this will certainly make all the clog-wearing, bakfiets-riding Dutchophiles happy.

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  • Jonathan Maus (Publisher/Editor) September 14, 2010 at 1:54 pm

    this will certainly make all the clog-wearing, bakfiets-riding Dutchophiles happy.

    yeah, and don't forget about all those baby-toting, trailer-pulling moms and dads and all those youngins', older folks, and newbies who will also give biking a try with access to improved facilities. makes me sick just thinking about it.

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  • Vance Longwell September 14, 2010 at 3:22 pm

    I'm trying to keep an unscientific tally of funds expended against the Portland Bicycle Master Plan. The report is more comprehensive than I'm inclined to wade through, but am I reading this right?, that there is an additional $215k spent of the proposed amount? (I hate to even say $613 million, it's so misleading.).

    See, in arguments I'd like to say, "Nah, the PBMP is a plan to be implemented over 20 years. In fact, they've only spent $X so far.", or some such. Again, non-scientific, just trying to keep mental track for purposes of being a dick...er...ahem...I...mean, dialogging with folks.

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  • spare_wheel September 14, 2010 at 3:39 pm

    "clog-wearing, bakfiets-riding Dutchophiles happy"

    i'm fairly certain that the whole point of cycle tracks is to encourage short skirts and fashionable heels (not clogs).

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  • KJ September 14, 2010 at 4:47 pm

    hey now, some of us have skirts and fashionable clogs (with knee highs of course).

    Totally awesome projects!

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  • Anne Hawley September 14, 2010 at 7:55 pm

    @BURR #2: I like being made happy by public works! Thanks for pointing out the potential satisfaction for me and my Dutch bike.

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  • jim September 14, 2010 at 9:49 pm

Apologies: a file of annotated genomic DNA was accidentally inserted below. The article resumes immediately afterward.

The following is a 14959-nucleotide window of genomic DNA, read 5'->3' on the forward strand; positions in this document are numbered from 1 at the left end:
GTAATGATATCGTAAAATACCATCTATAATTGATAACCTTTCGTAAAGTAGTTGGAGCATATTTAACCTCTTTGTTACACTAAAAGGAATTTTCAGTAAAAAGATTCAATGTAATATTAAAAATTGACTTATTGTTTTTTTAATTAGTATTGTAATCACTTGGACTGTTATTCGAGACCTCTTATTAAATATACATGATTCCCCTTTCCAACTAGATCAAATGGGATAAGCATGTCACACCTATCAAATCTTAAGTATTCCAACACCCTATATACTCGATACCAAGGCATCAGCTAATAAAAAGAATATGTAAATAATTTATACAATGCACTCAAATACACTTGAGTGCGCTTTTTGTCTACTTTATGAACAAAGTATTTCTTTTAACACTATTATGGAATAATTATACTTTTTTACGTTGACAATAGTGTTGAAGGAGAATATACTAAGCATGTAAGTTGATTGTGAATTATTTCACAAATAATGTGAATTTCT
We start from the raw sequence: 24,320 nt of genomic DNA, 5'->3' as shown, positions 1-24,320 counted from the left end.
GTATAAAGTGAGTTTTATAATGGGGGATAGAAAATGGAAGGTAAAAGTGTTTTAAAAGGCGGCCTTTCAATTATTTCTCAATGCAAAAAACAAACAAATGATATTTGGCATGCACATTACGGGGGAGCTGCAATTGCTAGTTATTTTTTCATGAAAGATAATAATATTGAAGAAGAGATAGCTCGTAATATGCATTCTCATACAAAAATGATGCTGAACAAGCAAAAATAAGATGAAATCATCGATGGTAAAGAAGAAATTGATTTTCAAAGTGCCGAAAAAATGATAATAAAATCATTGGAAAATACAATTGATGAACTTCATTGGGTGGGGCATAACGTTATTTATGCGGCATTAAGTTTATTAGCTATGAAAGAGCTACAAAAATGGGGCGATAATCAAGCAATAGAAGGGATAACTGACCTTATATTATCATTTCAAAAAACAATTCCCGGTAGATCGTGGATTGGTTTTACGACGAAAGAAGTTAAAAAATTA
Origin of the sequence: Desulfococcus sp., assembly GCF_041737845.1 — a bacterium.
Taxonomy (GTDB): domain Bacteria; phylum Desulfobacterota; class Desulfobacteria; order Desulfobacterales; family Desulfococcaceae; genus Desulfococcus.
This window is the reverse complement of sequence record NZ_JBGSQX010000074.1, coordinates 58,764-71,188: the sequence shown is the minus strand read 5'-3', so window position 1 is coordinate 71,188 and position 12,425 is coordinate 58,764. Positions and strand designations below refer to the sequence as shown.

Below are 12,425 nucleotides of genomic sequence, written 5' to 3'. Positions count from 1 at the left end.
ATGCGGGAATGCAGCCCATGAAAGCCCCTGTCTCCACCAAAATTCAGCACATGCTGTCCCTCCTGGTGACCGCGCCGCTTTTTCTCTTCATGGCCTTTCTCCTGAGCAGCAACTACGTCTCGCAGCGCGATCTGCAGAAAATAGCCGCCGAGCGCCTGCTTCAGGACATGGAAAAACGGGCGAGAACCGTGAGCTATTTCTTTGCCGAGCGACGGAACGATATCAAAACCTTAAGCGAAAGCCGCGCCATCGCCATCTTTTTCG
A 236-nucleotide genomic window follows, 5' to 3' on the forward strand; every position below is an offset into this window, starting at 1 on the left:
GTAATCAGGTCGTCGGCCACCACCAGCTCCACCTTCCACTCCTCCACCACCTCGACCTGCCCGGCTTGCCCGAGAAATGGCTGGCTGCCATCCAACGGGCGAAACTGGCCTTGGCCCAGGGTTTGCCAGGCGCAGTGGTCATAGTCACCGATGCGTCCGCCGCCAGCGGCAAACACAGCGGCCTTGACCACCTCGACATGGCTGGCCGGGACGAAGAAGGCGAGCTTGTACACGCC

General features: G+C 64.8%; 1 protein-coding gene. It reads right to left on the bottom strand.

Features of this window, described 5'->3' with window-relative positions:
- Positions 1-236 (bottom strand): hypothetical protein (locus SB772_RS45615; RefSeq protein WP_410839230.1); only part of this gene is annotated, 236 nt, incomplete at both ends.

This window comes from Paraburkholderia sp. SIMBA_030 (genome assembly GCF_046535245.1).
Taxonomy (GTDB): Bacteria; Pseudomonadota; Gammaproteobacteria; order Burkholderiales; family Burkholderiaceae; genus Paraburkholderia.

isn't there a beach boys song about girls on dutch bikes? there should be.

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  • Charley September 15, 2010 at 1:33 pm

    More women in skirts on Dutch bikes, please! Come to think of it, on any bikes!

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  • BURR September 15, 2010 at 1:54 pm

    yeah, and don't forget about all those baby-toting, trailer-pulling moms and dads and all those youngins', older folks, and newbies who will also give biking a try with access to improved facilities. makes me sick just thinking about it.

    Unfortunately, most of the proposed facility types come with inherent design flaws that do little to improve safety at intersections and other conflict points, so all they really provide to the novice cyclist is a false sense of security and safety.

    After a while it gets quite tiresome explaining the inherent design flaws of these facilities over and over to the starry-eyed 'true believers'; but the sad truth is that you cannot just plop down some Amsterdam or Copenhagenesque cycle track in Portland and expect it to be a safety 'improvement'.

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  • BURR September 15, 2010 at 2:01 pm

    PBOT continues to move full speed ahead with an engineered facilities approach, and continues to fail to produce an adequate motorist and cyclist education component to address safety issues.

    Who put the planners and engineers in charge? I think that's a big mistake.

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  • jim September 15, 2010 at 6:12 pm

    how about fixing where the bike lane is in the middle of the turn lanes at broadway and I-5

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  • Gregg Woodlawn September 15, 2010 at 8:59 pm

    Love LOVE love LOOOOOVE Love this.

    Thanks city council (In advance) for pushing all of these very needed projects through!